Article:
It’s not uncommon for me to receive a call from someone who has decided to talk to a psychologist that practices Cognitive Behavioral Therapy (CBT). They usually confess that they don’t know what CBT is or that there are different approaches to doing therapy. If this comes as a surprise, you are not alone. Many different theories drive a therapist’s conceptualization and treatment during psychotherapy. CBT is a type of talk therapy that has become popular in recent years because of the amount of research that supports its effectiveness for many common problems.
In the 1960s, Dr. Aaron T. Beck developed CBT after noticing that his depressed patients often had negative spontaneous or automatic thoughts about themselves, the world, or the future. He found that the way people think about a situation directly impacts the way they feel. And that by recognizing and changing patterns of dysfunctional thinking, people often feel better. This is the cognitive part of CBT. The behavioral part looks to change unhealthy patterns of behavior into healthier ones.
Let’s use an example to understand further how CBT may be applied to an everyday situation. Imagine you are walking down the street and you see an acquaintance. You wave hello, but the person continues walking without responding. You will likely interpret the event, and an automatic thought will come to mind. You might think:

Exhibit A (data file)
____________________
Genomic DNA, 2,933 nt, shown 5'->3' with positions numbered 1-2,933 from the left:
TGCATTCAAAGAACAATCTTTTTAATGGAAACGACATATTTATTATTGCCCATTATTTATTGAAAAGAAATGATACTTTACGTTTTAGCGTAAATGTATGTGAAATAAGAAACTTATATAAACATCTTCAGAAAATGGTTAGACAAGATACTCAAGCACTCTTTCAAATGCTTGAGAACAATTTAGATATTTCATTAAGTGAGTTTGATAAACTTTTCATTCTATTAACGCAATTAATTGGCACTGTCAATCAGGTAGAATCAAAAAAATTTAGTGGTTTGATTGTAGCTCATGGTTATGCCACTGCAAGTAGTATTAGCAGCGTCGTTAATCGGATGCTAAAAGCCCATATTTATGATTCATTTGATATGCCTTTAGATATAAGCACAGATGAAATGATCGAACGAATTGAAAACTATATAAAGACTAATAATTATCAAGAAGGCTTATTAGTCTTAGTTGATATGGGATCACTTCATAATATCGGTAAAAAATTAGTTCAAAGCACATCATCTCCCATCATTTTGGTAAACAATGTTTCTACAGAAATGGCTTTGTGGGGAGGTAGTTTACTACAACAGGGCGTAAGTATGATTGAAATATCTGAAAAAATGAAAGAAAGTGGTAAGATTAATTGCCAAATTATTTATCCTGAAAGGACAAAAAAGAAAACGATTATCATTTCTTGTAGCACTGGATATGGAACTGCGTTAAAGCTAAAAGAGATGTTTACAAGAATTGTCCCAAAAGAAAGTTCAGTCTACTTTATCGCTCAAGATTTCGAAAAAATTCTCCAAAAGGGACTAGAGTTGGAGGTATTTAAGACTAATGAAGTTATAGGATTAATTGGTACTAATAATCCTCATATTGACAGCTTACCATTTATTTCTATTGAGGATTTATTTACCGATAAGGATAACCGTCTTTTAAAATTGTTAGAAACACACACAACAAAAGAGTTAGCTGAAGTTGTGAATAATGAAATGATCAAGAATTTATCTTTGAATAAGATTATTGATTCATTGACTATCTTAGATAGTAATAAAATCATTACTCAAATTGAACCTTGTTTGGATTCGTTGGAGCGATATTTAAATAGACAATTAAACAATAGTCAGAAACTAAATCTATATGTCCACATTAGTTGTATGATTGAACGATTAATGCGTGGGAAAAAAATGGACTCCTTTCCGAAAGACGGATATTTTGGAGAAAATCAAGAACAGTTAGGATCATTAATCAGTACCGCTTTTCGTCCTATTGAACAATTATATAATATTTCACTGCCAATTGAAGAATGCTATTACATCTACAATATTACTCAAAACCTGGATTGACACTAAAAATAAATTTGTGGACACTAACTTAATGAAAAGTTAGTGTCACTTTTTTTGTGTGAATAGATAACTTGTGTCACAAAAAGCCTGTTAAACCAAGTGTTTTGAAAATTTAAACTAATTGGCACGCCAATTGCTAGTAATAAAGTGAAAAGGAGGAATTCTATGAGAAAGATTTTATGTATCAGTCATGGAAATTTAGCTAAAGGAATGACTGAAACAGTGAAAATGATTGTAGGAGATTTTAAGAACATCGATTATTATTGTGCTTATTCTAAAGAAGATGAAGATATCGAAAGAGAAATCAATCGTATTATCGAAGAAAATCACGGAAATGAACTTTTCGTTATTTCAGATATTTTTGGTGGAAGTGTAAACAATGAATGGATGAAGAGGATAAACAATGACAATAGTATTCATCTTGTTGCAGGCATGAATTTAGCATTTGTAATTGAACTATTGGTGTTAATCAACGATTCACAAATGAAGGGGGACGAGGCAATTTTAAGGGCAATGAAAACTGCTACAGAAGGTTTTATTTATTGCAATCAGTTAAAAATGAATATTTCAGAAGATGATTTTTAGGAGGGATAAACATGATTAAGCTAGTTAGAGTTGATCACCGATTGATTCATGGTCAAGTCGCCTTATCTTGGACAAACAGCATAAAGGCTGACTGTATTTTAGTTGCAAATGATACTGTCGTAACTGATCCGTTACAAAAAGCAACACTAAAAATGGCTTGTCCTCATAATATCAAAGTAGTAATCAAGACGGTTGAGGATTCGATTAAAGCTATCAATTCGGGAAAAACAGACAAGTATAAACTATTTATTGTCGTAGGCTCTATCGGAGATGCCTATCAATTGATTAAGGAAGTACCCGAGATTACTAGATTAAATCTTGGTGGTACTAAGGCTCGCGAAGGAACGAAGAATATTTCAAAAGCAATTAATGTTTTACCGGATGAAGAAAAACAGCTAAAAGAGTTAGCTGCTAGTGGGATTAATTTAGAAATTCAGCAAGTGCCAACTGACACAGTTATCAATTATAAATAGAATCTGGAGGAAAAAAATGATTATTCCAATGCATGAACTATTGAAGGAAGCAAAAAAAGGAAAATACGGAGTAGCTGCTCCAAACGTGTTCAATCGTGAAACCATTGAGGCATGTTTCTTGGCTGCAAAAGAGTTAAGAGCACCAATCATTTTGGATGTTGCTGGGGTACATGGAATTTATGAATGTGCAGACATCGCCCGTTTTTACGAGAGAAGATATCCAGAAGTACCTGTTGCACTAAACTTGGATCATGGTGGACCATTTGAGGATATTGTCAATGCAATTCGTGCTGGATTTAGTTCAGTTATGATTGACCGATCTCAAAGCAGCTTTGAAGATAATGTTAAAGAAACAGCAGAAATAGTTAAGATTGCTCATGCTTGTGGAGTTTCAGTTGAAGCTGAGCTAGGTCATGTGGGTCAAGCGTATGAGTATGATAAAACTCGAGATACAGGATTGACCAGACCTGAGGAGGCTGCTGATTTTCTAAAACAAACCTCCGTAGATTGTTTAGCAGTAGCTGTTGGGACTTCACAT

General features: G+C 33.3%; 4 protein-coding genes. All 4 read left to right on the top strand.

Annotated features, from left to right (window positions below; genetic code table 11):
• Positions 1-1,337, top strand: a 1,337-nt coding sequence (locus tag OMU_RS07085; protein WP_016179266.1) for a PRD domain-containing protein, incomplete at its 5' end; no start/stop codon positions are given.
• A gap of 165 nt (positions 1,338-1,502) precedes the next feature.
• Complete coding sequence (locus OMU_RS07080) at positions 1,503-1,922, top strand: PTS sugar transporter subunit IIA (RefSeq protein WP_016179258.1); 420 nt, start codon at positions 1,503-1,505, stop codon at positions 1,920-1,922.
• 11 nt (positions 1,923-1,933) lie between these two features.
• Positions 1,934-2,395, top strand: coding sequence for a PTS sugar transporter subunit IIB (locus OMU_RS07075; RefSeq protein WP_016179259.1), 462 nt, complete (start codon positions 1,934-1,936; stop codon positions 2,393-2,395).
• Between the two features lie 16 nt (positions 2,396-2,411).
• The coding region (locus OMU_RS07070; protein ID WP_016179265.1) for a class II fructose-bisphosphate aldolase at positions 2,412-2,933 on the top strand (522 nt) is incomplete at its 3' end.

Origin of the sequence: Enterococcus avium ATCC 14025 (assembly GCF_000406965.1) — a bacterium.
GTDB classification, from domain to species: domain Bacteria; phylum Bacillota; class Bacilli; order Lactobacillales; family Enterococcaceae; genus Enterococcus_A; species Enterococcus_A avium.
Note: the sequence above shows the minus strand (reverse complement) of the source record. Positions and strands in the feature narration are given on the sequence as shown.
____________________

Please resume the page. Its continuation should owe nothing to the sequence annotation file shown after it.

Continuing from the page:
- People just don’t seem to like me
- Maybe she’s mad at me
- She’s not friendly at all!
Each thought will lead to a different emotion like sadness, worry, or being irritated. The truth is, you don’t know what she was thinking, but because the situation was ambiguous, you just drew your conclusion.
With practice, your therapist will help you recognize dysfunctional patterns in your thinking. Specific patterns of thinking are often associated with certain problems. For example, an anxious person may catastrophize the situation with their mind going in the direction of the worst possible outcome. Whereas a depressed person may engage in overly negative thinking. By recognizing their dysfunctional thoughts, individuals can change them and ultimately feel better.
In addition to focusing on one’s thoughts, a CBT therapist may also examine people’s behaviors. Some examples of common behavioral interventions are:
- Engaging in pleasurable activities
- Dietary or sleep changes
- Exposures to feared situations
CBT is a valuable technique for many different problem areas but not all. When calling a therapist, it is ok to ask if CBT is right for you. If you are interested in finding a therapist who uses CBT, consult with your physician or visit online resources such as the New Jersey Association of Cognitive Behavioral Therapists or the National Association of Cognitive Behavioral Therapists.
Francine Rosenberg, PsyD., practices Cognitive Behavioral Therapy, specializing in the treatment of adults and children with Obsessive Compulsive Disorder and other anxiety disorders.